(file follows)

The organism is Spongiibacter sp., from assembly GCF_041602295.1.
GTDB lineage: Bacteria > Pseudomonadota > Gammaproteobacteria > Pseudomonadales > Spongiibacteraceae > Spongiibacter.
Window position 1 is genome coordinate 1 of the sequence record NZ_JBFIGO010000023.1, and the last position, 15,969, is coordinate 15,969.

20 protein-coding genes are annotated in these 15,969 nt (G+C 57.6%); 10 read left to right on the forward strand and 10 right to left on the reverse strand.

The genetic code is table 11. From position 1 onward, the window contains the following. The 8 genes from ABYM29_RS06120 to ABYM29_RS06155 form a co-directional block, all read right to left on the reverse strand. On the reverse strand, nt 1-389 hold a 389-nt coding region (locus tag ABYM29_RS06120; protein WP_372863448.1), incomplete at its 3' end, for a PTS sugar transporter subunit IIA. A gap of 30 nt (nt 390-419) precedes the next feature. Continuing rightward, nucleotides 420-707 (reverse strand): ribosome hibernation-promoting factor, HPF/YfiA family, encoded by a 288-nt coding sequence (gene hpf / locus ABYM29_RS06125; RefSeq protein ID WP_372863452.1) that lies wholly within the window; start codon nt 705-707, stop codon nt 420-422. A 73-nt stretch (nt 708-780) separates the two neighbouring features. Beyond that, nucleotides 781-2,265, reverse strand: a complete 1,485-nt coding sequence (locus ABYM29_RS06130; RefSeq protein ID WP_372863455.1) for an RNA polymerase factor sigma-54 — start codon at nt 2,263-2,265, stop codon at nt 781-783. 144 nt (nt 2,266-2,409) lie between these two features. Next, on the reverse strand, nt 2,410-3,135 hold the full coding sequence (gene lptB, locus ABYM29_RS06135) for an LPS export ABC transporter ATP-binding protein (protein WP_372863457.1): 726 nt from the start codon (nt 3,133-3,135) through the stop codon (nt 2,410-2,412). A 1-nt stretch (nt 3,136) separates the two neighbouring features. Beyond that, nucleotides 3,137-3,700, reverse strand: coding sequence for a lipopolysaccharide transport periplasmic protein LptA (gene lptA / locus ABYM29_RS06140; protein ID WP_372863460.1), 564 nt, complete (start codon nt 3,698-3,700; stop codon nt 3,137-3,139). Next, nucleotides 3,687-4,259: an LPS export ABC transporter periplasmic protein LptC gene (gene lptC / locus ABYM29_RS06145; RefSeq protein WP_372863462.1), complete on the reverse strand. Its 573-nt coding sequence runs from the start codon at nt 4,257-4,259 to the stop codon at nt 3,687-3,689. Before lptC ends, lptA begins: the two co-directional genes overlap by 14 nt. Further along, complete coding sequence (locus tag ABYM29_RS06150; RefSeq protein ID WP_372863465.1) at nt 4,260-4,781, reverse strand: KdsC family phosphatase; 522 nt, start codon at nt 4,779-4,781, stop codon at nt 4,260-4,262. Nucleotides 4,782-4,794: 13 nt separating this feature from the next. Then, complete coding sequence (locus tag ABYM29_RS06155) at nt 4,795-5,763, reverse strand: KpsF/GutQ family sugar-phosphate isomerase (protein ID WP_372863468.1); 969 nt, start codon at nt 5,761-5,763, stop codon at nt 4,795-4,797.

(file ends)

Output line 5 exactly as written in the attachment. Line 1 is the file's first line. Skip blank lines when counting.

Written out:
The genetic code is table 11. From position 1 onward, the window contains the following. The 8 genes from ABYM29_RS06120 to ABYM29_RS06155 form a co-directional block, all read right to left on the reverse strand. On the reverse strand, nt 1-389 hold a 389-nt coding region (locus tag ABYM29_RS06120; protein WP_372863448.1), incomplete at its 3' end, for a PTS sugar transporter subunit IIA. A gap of 30 nt (nt 390-419) precedes the next feature. Continuing rightward, nucleotides 420-707 (reverse strand): ribosome hibernation-promoting factor, HPF/YfiA family, encoded by a 288-nt coding sequence (gene hpf / locus ABYM29_RS06125; RefSeq protein ID WP_372863452.1) that lies wholly within the window; start codon nt 705-707, stop codon nt 420-422. A 73-nt stretch (nt 708-780) separates the two neighbouring features. Beyond that, nucleotides 781-2,265, reverse strand: a complete 1,485-nt coding sequence (locus ABYM29_RS06130; RefSeq protein ID WP_372863455.1) for an RNA polymerase factor sigma-54 — start codon at nt 2,263-2,265, stop codon at nt 781-783. 144 nt (nt 2,266-2,409) lie between these two features. Next, on the reverse strand, nt 2,410-3,135 hold the full coding sequence (gene lptB, locus ABYM29_RS06135) for an LPS export ABC transporter ATP-binding protein (protein WP_372863457.1): 726 nt from the start codon (nt 3,133-3,135) through the stop codon (nt 2,410-2,412). A 1-nt stretch (nt 3,136) separates the two neighbouring features. Beyond that, nucleotides 3,137-3,700, reverse strand: coding sequence for a lipopolysaccharide transport periplasmic protein LptA (gene lptA / locus ABYM29_RS06140; protein ID WP_372863460.1), 564 nt, complete (start codon nt 3,698-3,700; stop codon nt 3,137-3,139). Next, nucleotides 3,687-4,259: an LPS export ABC transporter periplasmic protein LptC gene (gene lptC / locus ABYM29_RS06145; RefSeq protein WP_372863462.1), complete on the reverse strand. Its 573-nt coding sequence runs from the start codon at nt 4,257-4,259 to the stop codon at nt 3,687-3,689. Before lptC ends, lptA begins: the two co-directional genes overlap by 14 nt. Further along, complete coding sequence (locus tag ABYM29_RS06150; RefSeq protein ID WP_372863465.1) at nt 4,260-4,781, reverse strand: KdsC family phosphatase; 522 nt, start codon at nt 4,779-4,781, stop codon at nt 4,260-4,262. Nucleotides 4,782-4,794: 13 nt separating this feature from the next. Then, complete coding sequence (locus tag ABYM29_RS06155) at nt 4,795-5,763, reverse strand: KpsF/GutQ family sugar-phosphate isomerase (protein ID WP_372863468.1); 969 nt, start codon at nt 5,761-5,763, stop codon at nt 4,795-4,797.